Do Climbers Need Sports Drinks?
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Shelves with rows of rainbow colored sports drinks and powdered hydration packs are a common site at climbing gyms. Strewn across mats with shoes and chalk bags are Arctic Bliss and Glacier Cherry flavored beverages, meant to give you that needed boost on sweaty nights.
But really, do sports drinks actually help sports performance? Or are they an unnecessary burden on your wallet and health?
The real benefit of sports drinks is electrolytes, or the more commonly used four letter word: salt. Salt represents the focal point of both negative and positive attention— too much causes hypertension and a slew of common life-threatening diseases. Too little causes cramps, fatigue and weakness. But because everyone is different and has varying salt needs, recommendations for what is actually the right amount should be taken with, well, a grain of salt.
“A lot of sports nutrition practices directly contradict what we know about positive health practices,” said Dr. Ted Weiss in an interview with Outside. Weiss is a St. Louis University nutrition and dietetics professor. “Just because something makes you run faster doesn’t mean it’s healthy. Cocaine does that too, but that doesn’t mean it’s good for you.”
And what we do know about positive health practices: A little salt goes a long way. Current FDA recommendations cap daily salt intake at 2,300 milligrams per day— that’s about 1 ⅛ teaspoons of salt. Most professionals, however, will say that the average American should be getting a maximum of 1,500 milligrams per day. And the actual average U.S. daily salt consumption? 3,400 milligrams per day.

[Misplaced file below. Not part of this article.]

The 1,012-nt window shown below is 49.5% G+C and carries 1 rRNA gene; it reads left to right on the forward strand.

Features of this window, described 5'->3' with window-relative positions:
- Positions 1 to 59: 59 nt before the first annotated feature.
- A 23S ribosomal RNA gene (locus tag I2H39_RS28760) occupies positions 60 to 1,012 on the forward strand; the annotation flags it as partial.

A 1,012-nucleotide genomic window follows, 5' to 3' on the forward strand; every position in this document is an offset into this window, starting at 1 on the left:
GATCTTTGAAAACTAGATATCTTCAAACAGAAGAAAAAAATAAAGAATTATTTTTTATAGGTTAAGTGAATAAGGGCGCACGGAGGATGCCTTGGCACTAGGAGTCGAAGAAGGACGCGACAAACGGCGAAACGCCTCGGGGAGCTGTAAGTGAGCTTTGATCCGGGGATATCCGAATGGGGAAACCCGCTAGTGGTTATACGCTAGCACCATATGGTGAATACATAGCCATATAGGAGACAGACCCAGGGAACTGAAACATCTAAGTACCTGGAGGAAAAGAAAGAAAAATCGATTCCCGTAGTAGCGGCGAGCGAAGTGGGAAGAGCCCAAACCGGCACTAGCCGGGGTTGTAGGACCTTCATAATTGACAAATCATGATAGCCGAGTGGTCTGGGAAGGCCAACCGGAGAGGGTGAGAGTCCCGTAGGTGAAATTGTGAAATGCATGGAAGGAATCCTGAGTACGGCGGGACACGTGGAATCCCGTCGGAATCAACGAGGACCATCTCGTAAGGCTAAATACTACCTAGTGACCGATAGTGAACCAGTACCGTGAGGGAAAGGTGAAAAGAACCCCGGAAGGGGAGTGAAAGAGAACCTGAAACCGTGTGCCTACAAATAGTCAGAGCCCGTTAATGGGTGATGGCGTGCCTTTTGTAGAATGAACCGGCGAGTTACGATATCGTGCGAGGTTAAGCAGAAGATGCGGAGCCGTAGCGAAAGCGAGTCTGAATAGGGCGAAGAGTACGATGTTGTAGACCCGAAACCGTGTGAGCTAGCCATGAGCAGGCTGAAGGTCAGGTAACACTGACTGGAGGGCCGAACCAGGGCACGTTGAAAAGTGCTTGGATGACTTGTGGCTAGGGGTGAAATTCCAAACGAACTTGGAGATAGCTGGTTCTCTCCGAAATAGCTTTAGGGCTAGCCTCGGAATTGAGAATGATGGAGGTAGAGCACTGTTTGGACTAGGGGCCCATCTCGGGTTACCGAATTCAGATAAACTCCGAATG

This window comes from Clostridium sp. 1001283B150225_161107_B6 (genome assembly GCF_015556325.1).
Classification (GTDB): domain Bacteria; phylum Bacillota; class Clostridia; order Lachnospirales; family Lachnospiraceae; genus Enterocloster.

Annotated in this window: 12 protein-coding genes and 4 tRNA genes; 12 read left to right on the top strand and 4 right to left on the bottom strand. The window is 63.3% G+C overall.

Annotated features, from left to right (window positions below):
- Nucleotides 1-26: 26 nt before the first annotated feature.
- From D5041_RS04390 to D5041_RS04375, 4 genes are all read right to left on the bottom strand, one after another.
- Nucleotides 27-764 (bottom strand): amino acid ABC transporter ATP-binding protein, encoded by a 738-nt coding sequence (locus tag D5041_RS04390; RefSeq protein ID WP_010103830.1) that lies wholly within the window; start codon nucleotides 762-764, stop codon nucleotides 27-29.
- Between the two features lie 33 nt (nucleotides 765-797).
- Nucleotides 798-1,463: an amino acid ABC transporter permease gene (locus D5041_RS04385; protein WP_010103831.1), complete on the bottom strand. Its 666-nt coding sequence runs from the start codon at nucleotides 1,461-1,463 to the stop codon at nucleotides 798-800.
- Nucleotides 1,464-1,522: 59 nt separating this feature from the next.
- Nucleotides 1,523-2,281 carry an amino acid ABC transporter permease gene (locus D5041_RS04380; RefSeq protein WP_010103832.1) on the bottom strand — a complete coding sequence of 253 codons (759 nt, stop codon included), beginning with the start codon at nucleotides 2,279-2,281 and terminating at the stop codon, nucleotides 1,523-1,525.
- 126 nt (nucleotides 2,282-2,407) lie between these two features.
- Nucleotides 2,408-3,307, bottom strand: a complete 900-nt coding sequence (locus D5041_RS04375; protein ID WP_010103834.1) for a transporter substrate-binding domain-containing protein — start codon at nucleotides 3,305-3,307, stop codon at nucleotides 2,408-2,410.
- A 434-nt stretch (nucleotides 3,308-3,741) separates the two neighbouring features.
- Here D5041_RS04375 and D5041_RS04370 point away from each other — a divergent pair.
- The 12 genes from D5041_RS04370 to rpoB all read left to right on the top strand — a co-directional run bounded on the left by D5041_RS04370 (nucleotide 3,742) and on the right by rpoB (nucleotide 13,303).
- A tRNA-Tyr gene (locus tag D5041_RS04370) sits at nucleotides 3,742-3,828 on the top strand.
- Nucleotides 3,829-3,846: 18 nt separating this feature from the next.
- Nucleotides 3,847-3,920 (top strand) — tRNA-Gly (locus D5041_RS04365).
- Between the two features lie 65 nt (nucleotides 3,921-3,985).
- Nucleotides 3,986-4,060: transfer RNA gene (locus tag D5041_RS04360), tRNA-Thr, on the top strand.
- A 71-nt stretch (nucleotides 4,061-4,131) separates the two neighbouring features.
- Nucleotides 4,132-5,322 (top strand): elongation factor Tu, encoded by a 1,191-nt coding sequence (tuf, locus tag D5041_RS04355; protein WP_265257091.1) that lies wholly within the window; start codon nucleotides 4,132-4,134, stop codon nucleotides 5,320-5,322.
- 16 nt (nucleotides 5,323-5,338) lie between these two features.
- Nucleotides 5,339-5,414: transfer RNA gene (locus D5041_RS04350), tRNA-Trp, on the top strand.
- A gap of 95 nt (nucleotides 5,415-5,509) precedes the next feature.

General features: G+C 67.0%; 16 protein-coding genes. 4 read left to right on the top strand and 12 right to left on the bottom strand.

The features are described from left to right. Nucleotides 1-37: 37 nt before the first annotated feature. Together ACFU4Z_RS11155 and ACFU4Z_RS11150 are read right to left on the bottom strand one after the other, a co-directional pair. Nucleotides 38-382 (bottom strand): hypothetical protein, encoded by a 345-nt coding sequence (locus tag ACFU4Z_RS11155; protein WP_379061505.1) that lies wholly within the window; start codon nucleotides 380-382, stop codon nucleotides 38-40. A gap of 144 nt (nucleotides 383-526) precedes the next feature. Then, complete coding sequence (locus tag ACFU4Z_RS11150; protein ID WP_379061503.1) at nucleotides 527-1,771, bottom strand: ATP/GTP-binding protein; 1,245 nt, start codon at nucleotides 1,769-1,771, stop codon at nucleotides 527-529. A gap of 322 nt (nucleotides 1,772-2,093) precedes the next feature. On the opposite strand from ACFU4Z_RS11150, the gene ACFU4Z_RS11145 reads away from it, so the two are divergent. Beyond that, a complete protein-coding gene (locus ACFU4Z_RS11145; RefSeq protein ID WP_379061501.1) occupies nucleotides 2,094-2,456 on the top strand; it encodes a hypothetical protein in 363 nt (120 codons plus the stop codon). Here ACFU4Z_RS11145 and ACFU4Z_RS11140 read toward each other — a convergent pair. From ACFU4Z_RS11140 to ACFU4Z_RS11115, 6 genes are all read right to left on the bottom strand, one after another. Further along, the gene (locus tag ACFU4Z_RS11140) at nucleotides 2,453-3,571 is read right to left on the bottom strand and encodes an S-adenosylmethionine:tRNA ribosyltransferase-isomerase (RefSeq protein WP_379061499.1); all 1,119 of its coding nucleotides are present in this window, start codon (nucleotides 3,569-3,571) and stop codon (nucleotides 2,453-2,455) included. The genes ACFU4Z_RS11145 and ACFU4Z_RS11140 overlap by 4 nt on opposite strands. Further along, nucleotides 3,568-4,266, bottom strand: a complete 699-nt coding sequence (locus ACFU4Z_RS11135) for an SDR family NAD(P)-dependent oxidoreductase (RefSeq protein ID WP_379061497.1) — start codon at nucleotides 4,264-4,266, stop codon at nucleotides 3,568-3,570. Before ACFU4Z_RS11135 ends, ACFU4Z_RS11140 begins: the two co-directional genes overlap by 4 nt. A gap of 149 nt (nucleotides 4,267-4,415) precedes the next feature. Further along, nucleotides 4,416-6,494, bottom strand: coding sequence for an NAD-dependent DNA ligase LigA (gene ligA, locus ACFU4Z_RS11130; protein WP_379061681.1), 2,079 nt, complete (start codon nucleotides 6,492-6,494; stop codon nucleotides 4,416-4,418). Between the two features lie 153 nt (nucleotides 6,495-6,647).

Athletes do need more salt than the general population. They sweat more, burn more calories and need more fuel. Mary Jane Detroyer, a registered dietitian, exercise physiologist and personal trainer, told Self “that when we perform light exercise in a dry, cool environment, we’re likely to lose only about 250 milliliters of fluid an hour, whereas if we exercise in a hot, humid environment, we can lose two or even three liters an hour.”
Still, according to Weiss, most athletes get sufficient amounts of salt from the normal food they eat. Someone spending a long day at the crag is likely to eat an extra sandwich or snack, which provides the extra sodium. Plus, the 2,300 milligram recommendation is generous, so athletes are already getting extra salt.
So do we need sports drinks? The answer is no, especially if you’re eating out a lot or buying a lot of processed foods. According to the Centers for Disease Control, more than 70% of the sodium Amercians consume comes from processed and restaurant foods. One McDonald’s Big Mac, for example, contains 1,007 milligrams of sodium. Add in the fries and a drink and you’ve already met the limits of what most experts believe is plenty.
“Sports drinks may be a convenient option, but the salt content is generally less than optimal,” said Ron Maughan, Ph.D., in an interview with Self. Maughan is an emeritus professor of sport and exercise nutrition at Loughborough University in the U.K.
Instead of a sports drink with excess sugar and calories, go for water and a snack or meal with sodium. You’ll get more micronutrients that way and likely save a few bucks.